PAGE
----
For example, in the present embodiment, system intervention may include one or more of the following mitigation steps: deactivation of the fuel injector of the affected cylinder at 418; activation of a malfunction indicator lamp and/or storing of a diagnostic code and/or addressing the remaining active cylinders through retardation of spark and/or increasing fueling at 422. It should be appreciated that the above mitigation steps are for exemplary purposes and additional mitigation steps may be provided. Also at 418, the routine may adjust or update a catalyst temperature model to account for increased exothermic reactions caused by excess oxygen and unburned fuel or rich gasses in the exhaust.

Following the mitigation steps, the routine returns to determination of whether any cylinders deactivated due to preignition status at 402. If the system previously required intervention, at 416, then one or more of the fuel injectors on the affected cylinders may be deactivated per mitigation step 418. In such a situation and as described in more detail above, after determining the deactivated status on one more cylinders, it may be possible to determine based on any suitable system control factor, e.g. chamber cooling level or load reduction level, whether reactivation may be initiated, at 406 and 408.

Note that the above approach may be applied in a variety of system configurations, as noted. For example, the engine may be configured to operate with two different fuel types, such as with a port or direct injection of a hydrocarbon fuel (e.g. gasoline) and port or direct injection of an alcohol or alcohol/hydrocarbon/water mixture for a given cylinder. The alcohol may be ethanol, methanol, or combinations thereof, for example. As increasing use of alcohol may make pre-ignition more likely, the ratio of the hydrocarbon fuel may be increased if pre-ignition is detected while optionally deactivating injection of the alcohol/hydrocarbon/water mixture. Further, spark timing may be retarded as less alcohol/hydrocarbon/water mixture is used during such operation.

The following claims particularly point out certain combinations and subcombinations regarded as novel and nonobvious. These claims may refer to “an” element or “a first” element or the equivalent thereof. Such claims should be understood to include incorporation of one or more such elements, neither requiring nor excluding two or more such elements. Other combinations and subcombinations of the disclosed features, functions, elements, and/or properties may be claimed through amendment of the present claims or through presentation of new claims in this or a related application. Such claims, whether broader, narrower, equal, or different in scope to the original claims, also are regarded as included within the subject matter of the present disclosure.

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Referenced by
Citing PatentFiling datePublication dateApplicantTitle
US7703435Apr 28, 2008Apr 27, 2010Ford Global Technologies, LlcSystem and control method for selecting fuel type for an internal combustion engine capable of combusting a plurality of fuel types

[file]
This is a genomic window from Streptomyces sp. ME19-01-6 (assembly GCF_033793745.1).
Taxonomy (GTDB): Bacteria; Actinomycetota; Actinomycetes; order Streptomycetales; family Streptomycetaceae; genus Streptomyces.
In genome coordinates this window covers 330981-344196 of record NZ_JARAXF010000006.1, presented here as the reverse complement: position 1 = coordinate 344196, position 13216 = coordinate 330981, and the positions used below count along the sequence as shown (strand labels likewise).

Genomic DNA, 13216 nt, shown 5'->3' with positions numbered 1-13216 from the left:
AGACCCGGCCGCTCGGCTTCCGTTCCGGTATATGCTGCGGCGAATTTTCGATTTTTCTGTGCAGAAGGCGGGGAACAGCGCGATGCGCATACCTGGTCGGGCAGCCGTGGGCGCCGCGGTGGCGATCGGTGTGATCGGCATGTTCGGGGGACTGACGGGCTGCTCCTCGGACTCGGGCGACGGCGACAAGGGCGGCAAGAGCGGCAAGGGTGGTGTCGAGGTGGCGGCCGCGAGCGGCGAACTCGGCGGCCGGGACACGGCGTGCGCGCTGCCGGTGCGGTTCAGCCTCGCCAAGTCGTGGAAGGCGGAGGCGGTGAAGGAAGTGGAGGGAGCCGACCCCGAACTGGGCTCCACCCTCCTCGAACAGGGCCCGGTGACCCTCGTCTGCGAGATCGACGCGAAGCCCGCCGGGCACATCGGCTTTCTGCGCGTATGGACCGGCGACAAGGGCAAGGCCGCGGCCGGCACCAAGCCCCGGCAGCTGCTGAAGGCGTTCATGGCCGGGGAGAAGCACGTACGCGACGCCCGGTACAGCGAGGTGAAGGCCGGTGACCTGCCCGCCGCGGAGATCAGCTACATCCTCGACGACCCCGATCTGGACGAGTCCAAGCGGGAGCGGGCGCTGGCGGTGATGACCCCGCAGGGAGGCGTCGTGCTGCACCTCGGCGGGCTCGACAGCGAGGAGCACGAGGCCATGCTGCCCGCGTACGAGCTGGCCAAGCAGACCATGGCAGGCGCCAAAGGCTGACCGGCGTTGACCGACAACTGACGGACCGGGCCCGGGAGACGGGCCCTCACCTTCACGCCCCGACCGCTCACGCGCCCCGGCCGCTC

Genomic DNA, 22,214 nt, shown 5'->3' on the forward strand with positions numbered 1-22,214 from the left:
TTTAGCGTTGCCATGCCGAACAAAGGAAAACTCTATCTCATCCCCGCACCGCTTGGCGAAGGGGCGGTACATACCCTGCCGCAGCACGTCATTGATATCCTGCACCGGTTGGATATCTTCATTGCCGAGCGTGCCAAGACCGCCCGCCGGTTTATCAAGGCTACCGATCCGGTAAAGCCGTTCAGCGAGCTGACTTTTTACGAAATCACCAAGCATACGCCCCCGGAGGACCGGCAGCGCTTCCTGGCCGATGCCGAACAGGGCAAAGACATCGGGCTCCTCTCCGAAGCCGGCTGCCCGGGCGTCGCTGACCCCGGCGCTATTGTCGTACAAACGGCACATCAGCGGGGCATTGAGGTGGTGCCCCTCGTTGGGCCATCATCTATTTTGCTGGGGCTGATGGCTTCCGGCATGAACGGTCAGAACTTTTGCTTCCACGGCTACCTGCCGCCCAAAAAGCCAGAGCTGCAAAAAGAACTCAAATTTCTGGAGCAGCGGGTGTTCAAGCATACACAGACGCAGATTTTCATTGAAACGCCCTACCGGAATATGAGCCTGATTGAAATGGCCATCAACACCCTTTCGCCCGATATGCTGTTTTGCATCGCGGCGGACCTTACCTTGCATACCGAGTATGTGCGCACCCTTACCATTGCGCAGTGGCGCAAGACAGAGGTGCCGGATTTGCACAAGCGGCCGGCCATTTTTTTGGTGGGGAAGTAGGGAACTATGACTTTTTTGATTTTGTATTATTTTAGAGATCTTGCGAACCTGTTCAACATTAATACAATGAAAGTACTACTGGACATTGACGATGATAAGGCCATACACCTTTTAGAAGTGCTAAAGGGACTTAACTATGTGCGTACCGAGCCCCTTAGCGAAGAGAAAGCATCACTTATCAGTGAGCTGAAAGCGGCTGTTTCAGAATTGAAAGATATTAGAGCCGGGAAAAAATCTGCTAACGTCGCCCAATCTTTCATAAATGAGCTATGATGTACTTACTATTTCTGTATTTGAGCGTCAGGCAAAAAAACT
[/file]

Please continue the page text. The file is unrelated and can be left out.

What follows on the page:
US7779813 *Mar 17, 2006Aug 24, 2010Ford Global Technologies, LlcCombustion control system for an engine utilizing a first fuel and a second fuel
US7966992Feb 15, 2009Jun 28, 2011Ford Global Technologies, LlcCombustion control using ion sense feedback and multi-strike spark to manage high dilution and lean AFR
US8073613 *Aug 5, 2010Dec 6, 2011Ford Global Technologies, LlcMethod and system for pre-ignition control
US8078384Jun 25, 2010Dec 13, 2011Ford Global Technologies, LlcEngine control using spark restrike/multi-strike
US8132556Aug 29, 2008Mar 13, 2012Ford Global Technologies, LlcIgnition energy management with ion current feedback to correct spark plug fouling
US8265859Dec 1, 2011Sep 11, 2012Ford Global Technologies, LlcMethod and system for pre-ignition control
US8397695Feb 16, 2012Mar 19, 2013Ford Global Technologies, LlcIgnition energy management with ion current feedback to correct spark plug fouling
US20120271536 *Oct 13, 2010Oct 25, 2012Haris HamedovicMethod and device for recognizing uncontrolled combustions in an internal combustion engine
Classifications
U.S. Classification123/406.26, 701/111, 123/406.47, 73/35.09, 123/481
International ClassificationF02P5/15
Cooperative ClassificationF02D35/021, Y02T10/46, F02P17/12, F02P5/1522, F02D41/0087, F02P2017/128
European ClassificationF02D35/02K, F02D41/00H6, F02P5/152D, F02D35/02, F02P17/12
Legal Events
DateCodeEventDescription
May 23, 2011FPAYFee payment
Year of fee payment: 4
Apr 24, 2006ASAssignment
Owner name: FORD GLOBAL TECHNOLOGIES, LLC, MICHIGAN
Free format text: ASSIGNMENT OF ASSIGNORS INTEREST;ASSIGNOR:FORD MOTOR COMPANY;REEL/FRAME:017528/0570
Effective date: 20060420
Owner name: FORD MOTOR COMPANY, MICHIGAN
Free format text: ASSIGNMENT OF ASSIGNORS INTEREST;ASSIGNORS:SHELBY, MICHAEL HOWARD;STEIN, ROBERT ALBERT;REEL/FRAME:017528/0572;SIGNING DATES FROM 20060226 TO 20060307